The Greatest Szekely - Balazs Orban statue in Szekelyudvarhely (Credit Laszlo Hunyadi)

The Greatest Szekely – Balazs Orban statue in Szekelyudvarhely (Credit: Laszlo Hunyadi)

The Greatest Szekely – A Life’s Work
Balazs Orban is known as the Greatest Szekely. Such an honorific is a quintessentially Hungarian creation. Case in point, a Greatest Hungarian also exists. In that case it is the reformer, politician, economic innovator and writer Istvan Szechenyi. Being known as the greatest in a field is a remarkable accomplishment. Being known as the greatest of an entire people is an historic achievement. Balazs Orban lives up to the title that has been bestowed upon him. Orban is one of those people whose work is difficult to describe succinctly. He was a writer, including the author of two six-volume sets. He was also a world traveler, an exile, the first Szekely photographer, an ethnographer, a politician, an entrepreneur and an aristocrat. Looking at the entire breadth of Orban’s life work is daunting. It is hard to imagine how anyone could have accomplished so much in one lifetime. Perhaps that is why will always be known as the Greatest among his people.

Balazs Orban was born in Lengyelfalva (Polonita Romania), a village in the Szekelyland region of eastern Transylvania in 1829. His father was of noble lineage. One side of his mother’s family came from a wealthy Greek merchant family who called Constantinople (present-day Istanbul) home. Just two years prior to the 1848 Hungarian Revolution, Orban was uprooted from his schooling as the family moved to Constantinople where they were to inhabit a castle built by his grandmother. Under strange circumstances, the grandmother would die not long after their arrival. Most of her fortune never went to the family. Orban turned this family crisis into an opportunity. He traveled deep into the Holy Land and climbed the Egyptian Pyramids. He later wrote a six-volume work about his journey, entitled “Oriental Travel.” It turned out to be a mere prelude to another multi-volume work that would later become his magnum opus.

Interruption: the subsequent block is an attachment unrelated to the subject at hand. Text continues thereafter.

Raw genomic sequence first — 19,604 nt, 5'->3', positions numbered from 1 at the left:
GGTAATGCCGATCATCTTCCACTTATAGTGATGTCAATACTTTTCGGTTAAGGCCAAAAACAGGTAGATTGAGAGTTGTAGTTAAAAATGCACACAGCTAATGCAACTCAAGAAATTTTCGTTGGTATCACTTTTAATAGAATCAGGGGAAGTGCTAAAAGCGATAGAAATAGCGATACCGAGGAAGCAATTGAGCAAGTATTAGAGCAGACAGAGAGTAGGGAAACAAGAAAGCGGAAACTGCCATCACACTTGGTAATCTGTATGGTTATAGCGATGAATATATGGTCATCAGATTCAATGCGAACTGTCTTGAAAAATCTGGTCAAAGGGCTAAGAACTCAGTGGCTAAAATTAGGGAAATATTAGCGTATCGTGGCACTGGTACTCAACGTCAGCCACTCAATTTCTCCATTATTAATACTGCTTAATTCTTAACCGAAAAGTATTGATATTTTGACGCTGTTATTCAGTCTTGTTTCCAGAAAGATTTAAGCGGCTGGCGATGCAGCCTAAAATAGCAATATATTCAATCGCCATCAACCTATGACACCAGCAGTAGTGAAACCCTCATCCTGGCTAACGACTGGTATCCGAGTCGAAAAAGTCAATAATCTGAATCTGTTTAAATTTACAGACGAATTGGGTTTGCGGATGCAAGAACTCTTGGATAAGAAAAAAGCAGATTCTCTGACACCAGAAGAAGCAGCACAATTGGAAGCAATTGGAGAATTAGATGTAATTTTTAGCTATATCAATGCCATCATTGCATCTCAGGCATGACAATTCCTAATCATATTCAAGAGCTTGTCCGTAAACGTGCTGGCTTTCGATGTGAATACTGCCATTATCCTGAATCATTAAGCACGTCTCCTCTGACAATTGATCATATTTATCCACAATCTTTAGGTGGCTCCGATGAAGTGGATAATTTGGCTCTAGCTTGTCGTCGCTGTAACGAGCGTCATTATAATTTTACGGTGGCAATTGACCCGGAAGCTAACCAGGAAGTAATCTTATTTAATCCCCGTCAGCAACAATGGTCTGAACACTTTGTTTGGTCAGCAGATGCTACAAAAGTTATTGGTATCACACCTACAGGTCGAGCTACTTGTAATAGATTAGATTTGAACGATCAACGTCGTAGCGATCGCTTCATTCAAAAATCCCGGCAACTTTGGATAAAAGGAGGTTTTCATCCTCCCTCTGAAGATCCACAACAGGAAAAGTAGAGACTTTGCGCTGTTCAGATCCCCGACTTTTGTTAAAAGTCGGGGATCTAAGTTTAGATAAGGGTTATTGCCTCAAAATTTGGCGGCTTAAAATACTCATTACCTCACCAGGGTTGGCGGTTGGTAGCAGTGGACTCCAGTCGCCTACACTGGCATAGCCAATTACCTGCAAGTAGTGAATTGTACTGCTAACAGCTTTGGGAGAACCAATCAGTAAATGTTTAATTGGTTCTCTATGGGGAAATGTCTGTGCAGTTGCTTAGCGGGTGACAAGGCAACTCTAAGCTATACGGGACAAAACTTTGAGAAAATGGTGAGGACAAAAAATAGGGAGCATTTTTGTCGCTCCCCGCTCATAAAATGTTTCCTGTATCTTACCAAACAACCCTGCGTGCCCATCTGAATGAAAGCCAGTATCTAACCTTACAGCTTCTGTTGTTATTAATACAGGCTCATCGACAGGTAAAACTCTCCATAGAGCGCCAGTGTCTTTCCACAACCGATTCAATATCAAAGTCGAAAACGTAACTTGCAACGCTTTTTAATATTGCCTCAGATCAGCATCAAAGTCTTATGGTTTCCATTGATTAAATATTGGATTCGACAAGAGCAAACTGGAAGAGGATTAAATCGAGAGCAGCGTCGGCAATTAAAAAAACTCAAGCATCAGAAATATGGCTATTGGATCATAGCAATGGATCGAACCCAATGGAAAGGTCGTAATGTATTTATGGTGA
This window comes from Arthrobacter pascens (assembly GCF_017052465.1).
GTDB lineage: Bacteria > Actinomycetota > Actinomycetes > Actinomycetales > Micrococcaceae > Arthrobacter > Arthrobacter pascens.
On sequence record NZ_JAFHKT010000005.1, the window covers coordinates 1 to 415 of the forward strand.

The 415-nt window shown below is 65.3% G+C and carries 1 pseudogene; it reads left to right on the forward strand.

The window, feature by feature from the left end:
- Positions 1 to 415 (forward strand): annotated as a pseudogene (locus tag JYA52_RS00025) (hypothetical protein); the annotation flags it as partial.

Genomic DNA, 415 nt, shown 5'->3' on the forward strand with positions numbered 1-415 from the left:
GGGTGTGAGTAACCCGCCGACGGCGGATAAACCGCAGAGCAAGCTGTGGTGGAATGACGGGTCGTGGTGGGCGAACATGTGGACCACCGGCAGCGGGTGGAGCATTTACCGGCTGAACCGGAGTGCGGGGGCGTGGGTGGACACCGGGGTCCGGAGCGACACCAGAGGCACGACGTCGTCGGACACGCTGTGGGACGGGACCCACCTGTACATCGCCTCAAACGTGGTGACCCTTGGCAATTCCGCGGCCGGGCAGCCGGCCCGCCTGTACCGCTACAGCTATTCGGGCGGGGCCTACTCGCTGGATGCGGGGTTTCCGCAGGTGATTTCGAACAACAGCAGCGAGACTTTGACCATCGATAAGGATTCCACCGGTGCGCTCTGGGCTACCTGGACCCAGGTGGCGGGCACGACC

A Man of Many Talents - Balazs Orban

A Man of Many Talents – Balazs Orban (Credit: Ede Ellinger Vasárnapi Ujság 1890/17)

Indelible Impressions – At Home Abroad
Following his Middle Eastern travels, Orban found his way to Greece where he spent time examining the ruins of classical civilization for himself. Nationalism soon swept over him. He became a fervent supporter of the Greeks gaining independence from the Ottoman Turks. It was also during this time that the Hungarian Revolution of 1848 broke out. Orban, whose father had been a Hungarian hussar, managed to raise a detachment that he planned to lead in assisting the cause. No sooner had the detachment begun heading up the Danube then they were informed of the Hungarian surrender. Orban would find himself back in Turkey once again, This time he assisted those in exile, including the famed revolutionary leader Lajos Kossuth. For his efforts, Orban was labeled persona non grata by the Habsburgs. His life was under threat if they ever managed to arrest him. Orban decided that a faraway exile was the better part of valor as he made his way to London.

His period in London allowed him time to do further research and writing for his volumes on the Orient. As a talented linguist, Orban was fluent in the English language as well as five other languages, including tongues as disparate as Turkish and Greek. Those who met him were highly impressed with his intellect and ideals. It was also during this period that he spent time on the Channel Islands with none other than Victor Hugo. The French writer was also in exile. in Hugo’s case, from the rule of Napoleon III. He inhabited a house on the Island of Guernsey. The meetings between the two men left Hugo with an indelible impression of Orban. He would state that if he had a cadre of men like Orban at his side he could overthrow Napoleon III. That would not happen, but for Orban something more important did. He acquired a new passion for photography. This skill was taught to him by Hugo’s sons. It would result in more indelible future impressions from Orban, not of the Channel Islands, but of Szekelyland.